“Rather, it must be considered in light of the other things we know about it.
“Specifically, we know it dramatically reduces inflammation in adult diabetics due to the Flint, Mich., study. That study, in turn, bolstered massive animal and cell studies that show effectiveness in, among other disorders, Alzheimer’s disease. Together, they point to one of the biggest breakthroughs in medical history.”
“I realize, by the way,” Patrick concedes, “that sounds like more of the same hype that is generated on an industrial scale by the financial pubs business. It’s not.
“I’ve said from the beginning that this product will extend health spans so much that our entire social services structure, a brittle politicized system, cannot possibly adjust. Therefore, it will crack and be replaced. The big macro picture is that there aren’t enough young people to support longer boomer retirements even in good times — and these aren’t good times.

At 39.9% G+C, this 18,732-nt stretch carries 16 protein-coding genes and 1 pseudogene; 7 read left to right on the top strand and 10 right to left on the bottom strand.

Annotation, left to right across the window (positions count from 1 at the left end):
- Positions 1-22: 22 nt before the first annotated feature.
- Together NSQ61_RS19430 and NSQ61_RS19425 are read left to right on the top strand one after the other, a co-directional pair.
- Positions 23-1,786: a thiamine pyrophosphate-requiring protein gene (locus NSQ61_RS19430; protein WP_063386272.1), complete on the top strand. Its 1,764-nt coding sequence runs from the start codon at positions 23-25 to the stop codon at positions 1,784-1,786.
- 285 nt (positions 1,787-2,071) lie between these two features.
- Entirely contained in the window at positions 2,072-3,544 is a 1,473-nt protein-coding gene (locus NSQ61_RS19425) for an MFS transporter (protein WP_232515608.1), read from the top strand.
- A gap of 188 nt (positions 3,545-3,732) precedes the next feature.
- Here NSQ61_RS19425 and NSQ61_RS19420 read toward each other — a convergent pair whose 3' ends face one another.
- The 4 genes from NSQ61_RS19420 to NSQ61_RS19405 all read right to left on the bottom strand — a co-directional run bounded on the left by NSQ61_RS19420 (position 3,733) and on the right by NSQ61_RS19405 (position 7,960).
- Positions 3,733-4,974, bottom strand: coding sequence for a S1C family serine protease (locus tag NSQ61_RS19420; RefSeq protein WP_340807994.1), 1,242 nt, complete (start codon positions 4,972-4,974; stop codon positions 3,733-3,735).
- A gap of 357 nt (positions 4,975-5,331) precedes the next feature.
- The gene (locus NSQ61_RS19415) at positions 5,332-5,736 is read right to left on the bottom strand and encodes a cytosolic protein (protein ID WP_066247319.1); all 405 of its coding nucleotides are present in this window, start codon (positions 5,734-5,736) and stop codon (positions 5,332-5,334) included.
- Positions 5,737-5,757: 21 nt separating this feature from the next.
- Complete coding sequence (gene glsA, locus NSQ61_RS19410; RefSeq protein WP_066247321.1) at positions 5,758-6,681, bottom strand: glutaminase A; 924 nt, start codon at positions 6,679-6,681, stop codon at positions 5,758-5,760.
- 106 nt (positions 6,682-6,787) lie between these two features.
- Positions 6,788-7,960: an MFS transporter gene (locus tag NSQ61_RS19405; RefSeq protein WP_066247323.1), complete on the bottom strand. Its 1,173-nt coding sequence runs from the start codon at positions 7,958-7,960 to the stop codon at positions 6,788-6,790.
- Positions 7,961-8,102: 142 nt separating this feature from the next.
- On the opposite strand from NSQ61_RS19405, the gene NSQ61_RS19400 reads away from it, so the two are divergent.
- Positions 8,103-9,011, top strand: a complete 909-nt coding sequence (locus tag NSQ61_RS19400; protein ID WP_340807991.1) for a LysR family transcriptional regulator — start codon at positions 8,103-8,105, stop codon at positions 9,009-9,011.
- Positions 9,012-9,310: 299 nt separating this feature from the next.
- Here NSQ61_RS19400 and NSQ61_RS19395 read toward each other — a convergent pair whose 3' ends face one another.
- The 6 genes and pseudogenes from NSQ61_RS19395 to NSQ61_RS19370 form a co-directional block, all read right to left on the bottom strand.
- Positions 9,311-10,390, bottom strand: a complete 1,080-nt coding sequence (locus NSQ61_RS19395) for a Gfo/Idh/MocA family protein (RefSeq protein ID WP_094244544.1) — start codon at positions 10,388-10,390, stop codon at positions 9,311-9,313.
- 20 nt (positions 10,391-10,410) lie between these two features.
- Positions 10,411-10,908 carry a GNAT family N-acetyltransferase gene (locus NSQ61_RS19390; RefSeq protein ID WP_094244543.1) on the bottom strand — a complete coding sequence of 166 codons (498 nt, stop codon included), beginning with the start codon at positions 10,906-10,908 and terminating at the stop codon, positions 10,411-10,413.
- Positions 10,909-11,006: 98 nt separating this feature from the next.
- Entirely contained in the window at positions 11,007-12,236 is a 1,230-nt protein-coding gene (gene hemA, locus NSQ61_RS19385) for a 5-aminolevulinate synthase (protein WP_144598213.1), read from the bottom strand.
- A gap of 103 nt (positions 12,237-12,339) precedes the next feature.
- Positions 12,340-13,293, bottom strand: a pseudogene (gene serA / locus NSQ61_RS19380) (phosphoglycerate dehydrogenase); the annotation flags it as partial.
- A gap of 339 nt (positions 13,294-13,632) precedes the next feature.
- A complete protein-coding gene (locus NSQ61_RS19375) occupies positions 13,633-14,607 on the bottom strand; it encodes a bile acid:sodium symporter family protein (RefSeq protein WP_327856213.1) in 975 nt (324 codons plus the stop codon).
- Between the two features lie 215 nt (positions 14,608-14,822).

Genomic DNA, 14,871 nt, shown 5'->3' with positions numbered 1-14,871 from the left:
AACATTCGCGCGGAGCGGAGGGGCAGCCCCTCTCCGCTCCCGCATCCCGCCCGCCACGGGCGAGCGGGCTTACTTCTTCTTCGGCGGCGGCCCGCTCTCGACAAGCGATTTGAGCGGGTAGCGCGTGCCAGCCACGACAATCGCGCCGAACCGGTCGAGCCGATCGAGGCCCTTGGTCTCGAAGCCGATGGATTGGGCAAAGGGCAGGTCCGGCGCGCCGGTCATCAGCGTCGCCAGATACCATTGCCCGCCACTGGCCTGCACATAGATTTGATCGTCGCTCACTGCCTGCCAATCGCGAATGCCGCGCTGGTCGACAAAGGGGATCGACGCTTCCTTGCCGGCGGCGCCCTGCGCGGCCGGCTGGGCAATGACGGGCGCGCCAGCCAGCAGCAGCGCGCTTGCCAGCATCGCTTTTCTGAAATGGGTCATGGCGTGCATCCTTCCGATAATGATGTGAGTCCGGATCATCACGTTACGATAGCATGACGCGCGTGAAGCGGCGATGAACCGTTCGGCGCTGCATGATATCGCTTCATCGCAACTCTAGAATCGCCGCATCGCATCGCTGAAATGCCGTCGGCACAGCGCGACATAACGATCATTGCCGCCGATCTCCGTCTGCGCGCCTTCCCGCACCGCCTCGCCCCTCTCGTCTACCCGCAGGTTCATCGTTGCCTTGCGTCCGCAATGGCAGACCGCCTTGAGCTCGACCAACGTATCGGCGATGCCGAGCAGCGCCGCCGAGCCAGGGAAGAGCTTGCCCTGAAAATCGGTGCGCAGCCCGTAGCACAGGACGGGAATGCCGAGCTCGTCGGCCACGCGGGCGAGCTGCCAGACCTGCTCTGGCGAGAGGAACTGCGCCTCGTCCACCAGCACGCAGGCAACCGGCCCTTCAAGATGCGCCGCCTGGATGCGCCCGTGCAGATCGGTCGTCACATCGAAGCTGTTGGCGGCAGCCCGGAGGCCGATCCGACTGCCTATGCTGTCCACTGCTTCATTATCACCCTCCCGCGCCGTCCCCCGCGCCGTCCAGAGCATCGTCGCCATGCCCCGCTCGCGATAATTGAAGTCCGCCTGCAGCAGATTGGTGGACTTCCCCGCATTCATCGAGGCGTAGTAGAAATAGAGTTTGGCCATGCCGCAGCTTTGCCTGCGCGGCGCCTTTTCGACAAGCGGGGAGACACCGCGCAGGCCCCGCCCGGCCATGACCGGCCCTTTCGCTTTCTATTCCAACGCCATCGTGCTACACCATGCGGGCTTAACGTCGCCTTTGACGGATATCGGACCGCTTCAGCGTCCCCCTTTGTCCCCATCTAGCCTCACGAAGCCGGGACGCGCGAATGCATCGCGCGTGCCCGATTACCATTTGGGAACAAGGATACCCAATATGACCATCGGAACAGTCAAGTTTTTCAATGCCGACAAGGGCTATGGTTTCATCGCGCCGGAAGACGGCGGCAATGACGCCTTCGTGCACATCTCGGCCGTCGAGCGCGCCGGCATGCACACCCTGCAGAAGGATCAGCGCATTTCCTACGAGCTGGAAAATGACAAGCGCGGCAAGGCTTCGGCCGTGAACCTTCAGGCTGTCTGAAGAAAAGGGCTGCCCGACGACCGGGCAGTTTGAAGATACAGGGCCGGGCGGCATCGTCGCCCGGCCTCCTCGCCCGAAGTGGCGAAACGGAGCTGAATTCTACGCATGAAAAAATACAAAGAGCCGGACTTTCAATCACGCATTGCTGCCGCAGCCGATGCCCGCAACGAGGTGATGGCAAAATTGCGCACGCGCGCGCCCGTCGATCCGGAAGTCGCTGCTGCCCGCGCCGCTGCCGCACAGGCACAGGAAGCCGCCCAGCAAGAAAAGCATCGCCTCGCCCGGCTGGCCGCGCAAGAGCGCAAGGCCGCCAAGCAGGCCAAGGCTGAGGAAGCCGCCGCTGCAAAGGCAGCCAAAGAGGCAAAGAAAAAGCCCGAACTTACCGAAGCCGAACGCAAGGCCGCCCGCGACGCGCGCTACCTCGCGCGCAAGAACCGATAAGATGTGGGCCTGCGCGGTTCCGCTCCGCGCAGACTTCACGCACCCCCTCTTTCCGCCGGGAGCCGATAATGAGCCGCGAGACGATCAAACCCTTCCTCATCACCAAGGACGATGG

“The significance of the Hopkins study is, therefore, twofold. One, it is further indication that this phytochemical is an unexpected and massively effective treatment for endemic innate autoimmune disorder. Two, it is from one of the most important endocrinological authorities in the world and will, therefore, force many scientists and physicians to take, for the first time, this technology seriously.”
If you haven’t yet, today is your last chance to take advantage of this rare opportunity before it shuts down tonight at midnight.
Stocks are flat this morning after a late-day loss yesterday attributed to — you guessed it — “fiscal cliff” worries.